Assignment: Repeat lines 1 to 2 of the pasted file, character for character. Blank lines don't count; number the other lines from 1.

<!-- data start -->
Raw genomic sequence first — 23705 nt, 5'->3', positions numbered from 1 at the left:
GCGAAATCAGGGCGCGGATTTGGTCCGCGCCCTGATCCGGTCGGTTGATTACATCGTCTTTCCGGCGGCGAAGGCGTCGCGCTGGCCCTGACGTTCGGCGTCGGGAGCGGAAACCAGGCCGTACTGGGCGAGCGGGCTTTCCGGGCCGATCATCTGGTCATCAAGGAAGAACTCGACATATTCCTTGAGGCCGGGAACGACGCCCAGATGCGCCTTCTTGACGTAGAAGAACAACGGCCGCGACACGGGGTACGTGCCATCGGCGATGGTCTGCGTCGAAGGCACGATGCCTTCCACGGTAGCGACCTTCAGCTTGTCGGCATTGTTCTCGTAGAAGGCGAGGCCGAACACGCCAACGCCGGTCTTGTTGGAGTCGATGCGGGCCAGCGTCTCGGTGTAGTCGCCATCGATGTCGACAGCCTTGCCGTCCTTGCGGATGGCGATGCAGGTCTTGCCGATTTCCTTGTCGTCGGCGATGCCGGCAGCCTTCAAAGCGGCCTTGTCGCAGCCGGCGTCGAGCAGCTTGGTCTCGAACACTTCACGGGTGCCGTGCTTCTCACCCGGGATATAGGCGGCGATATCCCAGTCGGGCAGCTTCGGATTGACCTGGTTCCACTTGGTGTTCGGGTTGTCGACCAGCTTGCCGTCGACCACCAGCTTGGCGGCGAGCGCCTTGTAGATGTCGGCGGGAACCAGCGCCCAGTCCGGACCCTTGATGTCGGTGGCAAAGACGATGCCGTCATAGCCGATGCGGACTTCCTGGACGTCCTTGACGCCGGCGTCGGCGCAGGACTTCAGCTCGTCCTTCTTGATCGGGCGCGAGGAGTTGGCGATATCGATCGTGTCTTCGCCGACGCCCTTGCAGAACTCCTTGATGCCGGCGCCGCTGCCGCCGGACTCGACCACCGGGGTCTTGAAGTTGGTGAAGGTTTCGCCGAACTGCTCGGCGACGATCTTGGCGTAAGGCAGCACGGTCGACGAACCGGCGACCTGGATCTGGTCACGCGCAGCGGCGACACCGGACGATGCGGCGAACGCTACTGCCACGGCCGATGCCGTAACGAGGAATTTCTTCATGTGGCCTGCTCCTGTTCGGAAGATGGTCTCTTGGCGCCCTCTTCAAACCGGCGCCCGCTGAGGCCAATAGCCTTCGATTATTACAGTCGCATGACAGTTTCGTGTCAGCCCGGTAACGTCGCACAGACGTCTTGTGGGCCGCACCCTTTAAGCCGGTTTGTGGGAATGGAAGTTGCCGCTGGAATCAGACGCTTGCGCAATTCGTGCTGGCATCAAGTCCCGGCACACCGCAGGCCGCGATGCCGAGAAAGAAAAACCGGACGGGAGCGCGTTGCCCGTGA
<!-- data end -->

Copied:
Raw genomic sequence first — 23705 nt, 5'->3', positions numbered from 1 at the left:
GCGAAATCAGGGCGCGGATTTGGTCCGCGCCCTGATCCGGTCGGTTGATTACATCGTCTTTCCGGCGGCGAAGGCGTCGCGCTGGCCCTGACGTTCGGCGTCGGGAGCGGAAACCAGGCCGTACTGGGCGAGCGGGCTTTCCGGGCCGATCATCTGGTCATCAAGGAAGAACTCGACATATTCCTTGAGGCCGGGAACGACGCCCAGATGCGCCTTCTTGACGTAGAAGAACAACGGCCGCGACACGGGGTACGTGCCATCGGCGATGGTCTGCGTCGAAGGCACGATGCCTTCCACGGTAGCGACCTTCAGCTTGTCGGCATTGTTCTCGTAGAAGGCGAGGCCGAACACGCCAACGCCGGTCTTGTTGGAGTCGATGCGGGCCAGCGTCTCGGTGTAGTCGCCATCGATGTCGACAGCCTTGCCGTCCTTGCGGATGGCGATGCAGGTCTTGCCGATTTCCTTGTCGTCGGCGATGCCGGCAGCCTTCAAAGCGGCCTTGTCGCAGCCGGCGTCGAGCAGCTTGGTCTCGAACACTTCACGGGTGCCGTGCTTCTCACCCGGGATATAGGCGGCGATATCCCAGTCGGGCAGCTTCGGATTGACCTGGTTCCACTTGGTGTTCGGGTTGTCGACCAGCTTGCCGTCGACCACCAGCTTGGCGGCGAGCGCCTTGTAGATGTCGGCGGGAACCAGCGCCCAGTCCGGACCCTTGATGTCGGTGGCAAAGACGATGCCGTCATAGCCGATGCGGACTTCCTGGACGTCCTTGACGCCGGCGTCGGCGCAGGACTTCAGCTCGTCCTTCTTGATCGGGCGCGAGGAGTTGGCGATATCGATCGTGTCTTCGCCGACGCCCTTGCAGAACTCCTTGATGCCGGCGCCGCTGCCGCCGGACTCGACCACCGGGGTCTTGAAGTTGGTGAAGGTTTCGCCGAACTGCTCGGCGACGATCTTGGCGTAAGGCAGCACGGTCGACGAACCGGCGACCTGGATCTGGTCACGCGCAGCGGCGACACCGGACGATGCGGCGAACGCTACTGCCACGGCCGATGCCGTAACGAGGAATTTCTTCATGTGGCCTGCTCCTGTTCGGAAGATGGTCTCTTGGCGCCCTCTTCAAACCGGCGCCCGCTGAGGCCAATAGCCTTCGATTATTACAGTCGCATGACAGTTTCGTGTCAGCCCGGTAACGTCGCACAGACGTCTTGTGGGCCGCACCCTTTAAGCCGGTTTGTGGGAATGGAAGTTGCCGCTGGAATCAGACGCTTGCGCAATTCGTGCTGGCATCAAGTCCCGGCACACCGCAGGCCGCGATGCCGAGAAAGAAAAACCGGACGGGAGCGCGTTGCCCGTGA